MBI Diversity Statement

The MBI diversity mission is to help shape the mathematical biology community in a way that represents the diversity of our society. Historically, women, African-Americans, Hispanics, Native American, and Alaskan Natives have been underrepresented in the mathematical biology community. MBI will work at two levels. First, it is MBI policy that each of its programs should actively seek diversity among its participants in gender and ethnicity. Second, MBI will sponsor activities that promote mathematical biology and its opportunities in the academic community. To be most effective, these activities should reach the undergraduate and pre-college levels, and contribute to increasing the diversity of future mathematical biologists. The Diversity Committee helps MBI to carry out this mission.

Specifically, MBI will build and maintain diversity by the following.

  1. Boards and Advisors: Ensure representation of underrepresented groups among the Directors, the Board of Trustees, the Scientific Advisory Committee, and the Local Scientific Advisory Committee.
  2. Science Workshops and Emphasis Programs: Include members of underrepresented groups as members of emphasis year and workshop organizing committees and ensure broad representation among workshop participants.
  3. Training of Younger Scientists: Ensure broad representation among postdoctoral fellows and build exposure of younger scientists to mathematical biology.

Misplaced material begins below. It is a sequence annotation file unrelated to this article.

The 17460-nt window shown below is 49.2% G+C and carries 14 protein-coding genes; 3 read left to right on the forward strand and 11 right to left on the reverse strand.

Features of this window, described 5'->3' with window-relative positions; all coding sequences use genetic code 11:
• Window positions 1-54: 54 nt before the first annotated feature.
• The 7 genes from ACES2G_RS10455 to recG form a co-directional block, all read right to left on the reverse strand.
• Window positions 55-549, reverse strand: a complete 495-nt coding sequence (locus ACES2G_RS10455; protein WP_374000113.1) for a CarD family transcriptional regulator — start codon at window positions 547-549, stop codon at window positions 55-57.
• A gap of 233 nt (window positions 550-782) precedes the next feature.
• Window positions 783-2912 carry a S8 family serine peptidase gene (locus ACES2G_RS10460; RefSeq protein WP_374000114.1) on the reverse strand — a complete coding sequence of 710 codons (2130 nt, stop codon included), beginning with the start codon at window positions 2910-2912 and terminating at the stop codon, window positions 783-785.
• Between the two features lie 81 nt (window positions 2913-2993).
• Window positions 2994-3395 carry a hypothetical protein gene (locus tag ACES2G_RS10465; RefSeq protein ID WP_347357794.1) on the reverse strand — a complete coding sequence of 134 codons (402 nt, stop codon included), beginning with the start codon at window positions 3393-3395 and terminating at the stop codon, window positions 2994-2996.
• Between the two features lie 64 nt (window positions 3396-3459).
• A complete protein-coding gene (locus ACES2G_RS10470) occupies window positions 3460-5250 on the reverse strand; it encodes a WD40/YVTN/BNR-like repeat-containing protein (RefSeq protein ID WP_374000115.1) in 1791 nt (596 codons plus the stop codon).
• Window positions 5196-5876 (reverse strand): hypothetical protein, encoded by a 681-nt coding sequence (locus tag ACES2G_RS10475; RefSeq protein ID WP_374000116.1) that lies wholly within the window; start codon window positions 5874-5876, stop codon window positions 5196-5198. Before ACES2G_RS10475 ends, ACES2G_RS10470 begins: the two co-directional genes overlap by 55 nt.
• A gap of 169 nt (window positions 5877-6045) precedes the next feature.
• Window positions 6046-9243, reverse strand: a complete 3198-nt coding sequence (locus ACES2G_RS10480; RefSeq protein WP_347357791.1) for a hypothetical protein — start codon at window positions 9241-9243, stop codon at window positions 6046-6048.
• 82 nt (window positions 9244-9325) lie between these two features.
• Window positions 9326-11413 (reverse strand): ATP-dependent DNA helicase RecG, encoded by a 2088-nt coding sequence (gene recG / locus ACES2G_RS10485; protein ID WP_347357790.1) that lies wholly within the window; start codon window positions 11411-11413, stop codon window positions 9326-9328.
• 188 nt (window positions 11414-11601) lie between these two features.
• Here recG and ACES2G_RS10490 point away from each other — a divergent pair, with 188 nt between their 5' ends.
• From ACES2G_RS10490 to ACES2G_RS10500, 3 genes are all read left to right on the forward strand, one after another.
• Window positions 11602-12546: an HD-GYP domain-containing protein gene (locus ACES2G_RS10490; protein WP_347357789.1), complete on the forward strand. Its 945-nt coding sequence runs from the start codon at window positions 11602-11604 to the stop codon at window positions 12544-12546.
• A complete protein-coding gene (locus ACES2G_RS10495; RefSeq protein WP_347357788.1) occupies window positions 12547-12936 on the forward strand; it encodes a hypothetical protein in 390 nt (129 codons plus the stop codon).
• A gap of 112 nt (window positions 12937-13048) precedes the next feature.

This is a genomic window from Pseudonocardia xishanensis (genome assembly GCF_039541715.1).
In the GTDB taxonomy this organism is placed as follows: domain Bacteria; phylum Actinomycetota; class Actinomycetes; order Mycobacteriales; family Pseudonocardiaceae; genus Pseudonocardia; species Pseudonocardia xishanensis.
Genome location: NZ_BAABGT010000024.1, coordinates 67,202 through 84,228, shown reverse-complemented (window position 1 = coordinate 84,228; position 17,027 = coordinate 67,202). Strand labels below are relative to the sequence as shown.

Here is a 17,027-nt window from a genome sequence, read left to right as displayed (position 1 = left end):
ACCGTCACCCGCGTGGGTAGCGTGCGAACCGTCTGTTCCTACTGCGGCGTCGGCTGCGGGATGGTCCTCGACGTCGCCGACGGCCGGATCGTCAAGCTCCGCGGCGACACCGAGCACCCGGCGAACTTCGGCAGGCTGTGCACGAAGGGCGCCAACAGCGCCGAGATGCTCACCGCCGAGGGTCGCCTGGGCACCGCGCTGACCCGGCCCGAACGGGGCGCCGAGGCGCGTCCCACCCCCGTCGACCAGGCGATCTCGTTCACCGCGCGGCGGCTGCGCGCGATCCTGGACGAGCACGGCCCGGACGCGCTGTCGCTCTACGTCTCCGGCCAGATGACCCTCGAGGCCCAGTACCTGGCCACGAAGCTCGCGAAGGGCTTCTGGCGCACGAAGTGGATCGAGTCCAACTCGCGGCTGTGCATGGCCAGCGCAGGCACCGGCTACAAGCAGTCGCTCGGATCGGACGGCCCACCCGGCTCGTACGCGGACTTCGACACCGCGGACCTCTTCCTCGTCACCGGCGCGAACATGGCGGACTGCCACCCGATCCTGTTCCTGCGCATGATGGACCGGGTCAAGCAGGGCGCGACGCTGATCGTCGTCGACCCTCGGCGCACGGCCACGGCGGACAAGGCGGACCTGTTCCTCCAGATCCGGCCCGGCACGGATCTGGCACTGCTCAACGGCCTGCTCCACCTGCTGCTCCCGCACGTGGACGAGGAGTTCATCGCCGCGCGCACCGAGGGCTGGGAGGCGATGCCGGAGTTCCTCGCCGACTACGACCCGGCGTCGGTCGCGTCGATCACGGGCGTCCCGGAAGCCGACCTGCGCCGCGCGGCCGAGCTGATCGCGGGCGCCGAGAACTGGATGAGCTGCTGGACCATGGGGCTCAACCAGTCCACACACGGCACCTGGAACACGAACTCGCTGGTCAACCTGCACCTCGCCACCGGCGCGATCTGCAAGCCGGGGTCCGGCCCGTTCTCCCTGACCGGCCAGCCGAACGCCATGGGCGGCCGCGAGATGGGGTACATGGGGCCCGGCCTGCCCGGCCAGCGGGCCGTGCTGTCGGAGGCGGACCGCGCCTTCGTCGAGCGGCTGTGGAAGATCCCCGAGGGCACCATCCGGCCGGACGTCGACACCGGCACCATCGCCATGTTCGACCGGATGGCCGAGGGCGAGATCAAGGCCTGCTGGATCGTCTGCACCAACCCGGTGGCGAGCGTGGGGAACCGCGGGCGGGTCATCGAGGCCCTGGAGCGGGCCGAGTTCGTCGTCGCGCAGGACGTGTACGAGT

4. Awareness Workshops: Periodically host workshops on Opportunities in Mathematical Biology for Underrepresented Groups. The first of these workshops occurred in 2007.

In addition, MBI will pursue the following strategies:

  1. Participate in meetings of minority scientists, such as the Society for Advancement of Chicanos and Native Americans in Science (SACNAS) and the Historically Black Colleges and Universities Undergraduate Program (HBCU-UP), to provide information about MBI, recruit participants to MBI activities, and inform young scientists about opportunities in mathematical biology.
  2. Build relations with academic institutions having strong minority enrollments.
  3. Advertise MBI programs both broadly and to targeted audiences, including meetings of mathematical biology societies and minority-serving science societies.
  4. Evaluate the implementation of the MBI diversity plan annually.